February. Those who celebrate the early days of this month will either be in church or in the fields, both celebrating Brigid, in two of her aspects. February 1st marks the start of spring on the Celtic calendar, also known as the festival of Imbolc. Imbolc, St. Brigid’s day, Candlemas.
It’s also the Catholic celebration of the Feast of St. Brigid, or Candlemas. Myth and legends of Brigid, both goddess and saint, overlap.Imbolc is one of the four quarter days on the Celtic calendar, falling halfway between the winter and spring equinoxes. Although the word “imbolc” refers to lactating ewes, Celtic celebrations included lighting fires and candles as a way to welcome the light of spring. In ancient mythology, Brigid is known as the “Fiery Arrow,” goddess of the flame.
In Catholic tradition, this day celebrates Saint Brigid. Born into a druid family, Brigid was trained to be a druid. She converted to Christianity and performed many miracles, such as curing lepers, hanging up her famous blue cloak on a sunbeam. All sorts of traditions of carried over such as the creating of Brigid dolls and waiting for Brigid’s blessing.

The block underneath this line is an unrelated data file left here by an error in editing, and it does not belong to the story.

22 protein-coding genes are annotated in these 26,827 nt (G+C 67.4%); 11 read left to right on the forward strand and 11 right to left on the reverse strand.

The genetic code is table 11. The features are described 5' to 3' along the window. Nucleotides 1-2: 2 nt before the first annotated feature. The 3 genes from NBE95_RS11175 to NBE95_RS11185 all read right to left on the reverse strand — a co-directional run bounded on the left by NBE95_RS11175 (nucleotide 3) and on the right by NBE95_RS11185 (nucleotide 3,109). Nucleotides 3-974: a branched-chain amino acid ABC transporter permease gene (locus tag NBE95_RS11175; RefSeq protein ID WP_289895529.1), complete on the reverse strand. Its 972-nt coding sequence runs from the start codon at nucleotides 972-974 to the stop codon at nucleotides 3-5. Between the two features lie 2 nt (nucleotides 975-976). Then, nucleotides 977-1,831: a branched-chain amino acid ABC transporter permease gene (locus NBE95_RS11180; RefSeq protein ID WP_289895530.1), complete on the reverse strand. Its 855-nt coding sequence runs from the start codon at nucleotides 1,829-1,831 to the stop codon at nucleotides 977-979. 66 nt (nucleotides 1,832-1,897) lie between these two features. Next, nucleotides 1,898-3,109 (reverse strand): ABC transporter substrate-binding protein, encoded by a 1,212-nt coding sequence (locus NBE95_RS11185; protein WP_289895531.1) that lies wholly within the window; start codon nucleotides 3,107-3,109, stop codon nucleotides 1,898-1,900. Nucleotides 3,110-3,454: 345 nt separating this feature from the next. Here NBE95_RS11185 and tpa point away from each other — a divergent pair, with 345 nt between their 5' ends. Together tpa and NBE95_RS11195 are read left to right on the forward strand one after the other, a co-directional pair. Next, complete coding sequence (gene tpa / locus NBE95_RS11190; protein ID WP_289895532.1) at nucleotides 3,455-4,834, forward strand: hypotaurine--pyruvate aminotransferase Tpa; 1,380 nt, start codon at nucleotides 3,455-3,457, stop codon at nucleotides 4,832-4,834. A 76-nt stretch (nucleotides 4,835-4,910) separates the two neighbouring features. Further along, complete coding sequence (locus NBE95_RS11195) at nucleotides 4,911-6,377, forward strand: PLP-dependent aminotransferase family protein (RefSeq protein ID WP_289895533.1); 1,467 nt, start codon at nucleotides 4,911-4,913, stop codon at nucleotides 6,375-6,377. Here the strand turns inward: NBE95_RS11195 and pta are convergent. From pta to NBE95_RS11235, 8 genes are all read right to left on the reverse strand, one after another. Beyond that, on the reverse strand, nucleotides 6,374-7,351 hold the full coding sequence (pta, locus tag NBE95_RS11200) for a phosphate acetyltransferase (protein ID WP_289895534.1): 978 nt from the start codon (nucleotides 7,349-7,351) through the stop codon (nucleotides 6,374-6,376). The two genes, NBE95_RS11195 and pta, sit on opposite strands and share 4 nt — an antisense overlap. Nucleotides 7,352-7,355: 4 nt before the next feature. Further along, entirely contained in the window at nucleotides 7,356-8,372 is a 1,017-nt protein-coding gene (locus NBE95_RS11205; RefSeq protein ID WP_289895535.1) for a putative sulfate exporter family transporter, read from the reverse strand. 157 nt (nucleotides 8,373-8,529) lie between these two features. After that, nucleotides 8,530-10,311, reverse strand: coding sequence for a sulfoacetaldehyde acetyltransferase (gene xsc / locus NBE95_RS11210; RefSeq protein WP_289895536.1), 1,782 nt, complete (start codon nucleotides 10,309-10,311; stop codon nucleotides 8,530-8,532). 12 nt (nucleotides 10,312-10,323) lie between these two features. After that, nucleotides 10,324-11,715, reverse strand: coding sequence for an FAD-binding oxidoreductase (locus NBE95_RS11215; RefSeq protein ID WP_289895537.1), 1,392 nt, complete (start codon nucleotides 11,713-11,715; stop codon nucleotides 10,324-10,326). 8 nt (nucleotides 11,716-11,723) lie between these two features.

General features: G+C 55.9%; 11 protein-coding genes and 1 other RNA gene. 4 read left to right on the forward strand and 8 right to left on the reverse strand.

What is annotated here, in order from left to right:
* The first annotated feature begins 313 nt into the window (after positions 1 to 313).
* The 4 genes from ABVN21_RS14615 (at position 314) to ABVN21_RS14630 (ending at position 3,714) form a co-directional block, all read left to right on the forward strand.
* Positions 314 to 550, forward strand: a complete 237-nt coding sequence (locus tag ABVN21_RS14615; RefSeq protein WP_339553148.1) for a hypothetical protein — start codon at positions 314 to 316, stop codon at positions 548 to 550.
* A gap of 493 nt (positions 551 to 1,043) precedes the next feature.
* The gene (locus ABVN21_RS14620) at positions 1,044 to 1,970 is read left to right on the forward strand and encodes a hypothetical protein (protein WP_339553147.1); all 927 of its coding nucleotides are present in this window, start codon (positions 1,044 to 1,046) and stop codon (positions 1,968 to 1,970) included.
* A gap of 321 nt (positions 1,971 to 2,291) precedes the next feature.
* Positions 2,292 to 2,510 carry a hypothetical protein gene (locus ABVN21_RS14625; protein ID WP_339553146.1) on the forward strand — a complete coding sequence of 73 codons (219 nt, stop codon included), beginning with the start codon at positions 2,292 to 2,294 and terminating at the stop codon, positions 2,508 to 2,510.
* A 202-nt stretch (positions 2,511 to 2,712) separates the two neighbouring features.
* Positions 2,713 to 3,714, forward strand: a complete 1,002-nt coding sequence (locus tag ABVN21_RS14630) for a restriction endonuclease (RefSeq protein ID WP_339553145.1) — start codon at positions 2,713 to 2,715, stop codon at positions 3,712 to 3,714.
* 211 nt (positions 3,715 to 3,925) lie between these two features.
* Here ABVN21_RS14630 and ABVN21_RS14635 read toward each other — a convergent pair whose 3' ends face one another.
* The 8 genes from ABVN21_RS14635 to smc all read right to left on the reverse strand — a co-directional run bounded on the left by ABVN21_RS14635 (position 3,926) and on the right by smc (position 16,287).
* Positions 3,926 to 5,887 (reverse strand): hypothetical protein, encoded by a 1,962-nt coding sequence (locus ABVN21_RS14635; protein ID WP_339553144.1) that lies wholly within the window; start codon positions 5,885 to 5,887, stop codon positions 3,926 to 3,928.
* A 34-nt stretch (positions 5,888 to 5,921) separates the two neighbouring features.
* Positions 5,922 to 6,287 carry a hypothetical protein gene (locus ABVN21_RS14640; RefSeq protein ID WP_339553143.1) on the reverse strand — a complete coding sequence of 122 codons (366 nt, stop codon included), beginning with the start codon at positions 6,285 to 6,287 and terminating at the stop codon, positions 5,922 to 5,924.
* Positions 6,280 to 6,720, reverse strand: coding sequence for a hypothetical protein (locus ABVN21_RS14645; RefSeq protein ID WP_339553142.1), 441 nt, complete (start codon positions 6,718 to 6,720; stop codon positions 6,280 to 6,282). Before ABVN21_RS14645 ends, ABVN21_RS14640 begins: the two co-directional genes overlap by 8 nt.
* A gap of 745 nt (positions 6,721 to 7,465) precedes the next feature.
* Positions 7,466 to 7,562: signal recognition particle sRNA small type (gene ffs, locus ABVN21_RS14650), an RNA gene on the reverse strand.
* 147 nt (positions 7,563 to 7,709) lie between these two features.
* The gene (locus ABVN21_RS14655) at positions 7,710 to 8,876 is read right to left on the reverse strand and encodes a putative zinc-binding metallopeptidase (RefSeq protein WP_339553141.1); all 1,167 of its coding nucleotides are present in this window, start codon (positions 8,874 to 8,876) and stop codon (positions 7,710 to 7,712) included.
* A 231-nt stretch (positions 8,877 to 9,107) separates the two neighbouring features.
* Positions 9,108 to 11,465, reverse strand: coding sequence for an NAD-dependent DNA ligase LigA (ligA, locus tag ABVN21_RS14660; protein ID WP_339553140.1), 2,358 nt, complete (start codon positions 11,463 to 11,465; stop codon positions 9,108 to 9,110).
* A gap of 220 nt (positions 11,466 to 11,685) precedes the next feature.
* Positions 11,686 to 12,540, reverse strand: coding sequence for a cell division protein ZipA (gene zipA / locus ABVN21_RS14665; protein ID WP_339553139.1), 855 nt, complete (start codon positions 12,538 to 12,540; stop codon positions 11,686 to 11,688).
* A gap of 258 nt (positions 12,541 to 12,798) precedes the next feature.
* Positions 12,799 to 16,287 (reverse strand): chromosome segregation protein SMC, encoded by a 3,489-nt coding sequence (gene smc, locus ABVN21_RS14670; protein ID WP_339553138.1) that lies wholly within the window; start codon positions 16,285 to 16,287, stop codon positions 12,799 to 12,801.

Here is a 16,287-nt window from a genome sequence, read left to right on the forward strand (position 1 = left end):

She became the abbess at Kildare, Cill Dara, the Church of the Oak. She began the tradition of the sacred flame. Legend has it that the flame was originally used by Celts to invoke the ancient Goddess Brigid. When Saint Brigid began her nunnery, she continued the tradition of the flame. Theories vary on the nunnery or school of Cill Dara. Some historians believe Kildare was first a druid school led by the druid Brigid, then converted with her and became a double monastery.
According to tradition, the flame survived until the 16th century, when the Catholic faith was suppressed by Protestant rule. In 1993, the flame was re-lit at Kildare, now tended by the Brigidine Sisters in Kildare
The celebration of Brigid begins tonight and continues throughout the week, St. Brigid’s Day, Imbolc, or Candlemas. Brigid remains a fascinating figure in all of her incarnations, goddess, druid, and saint.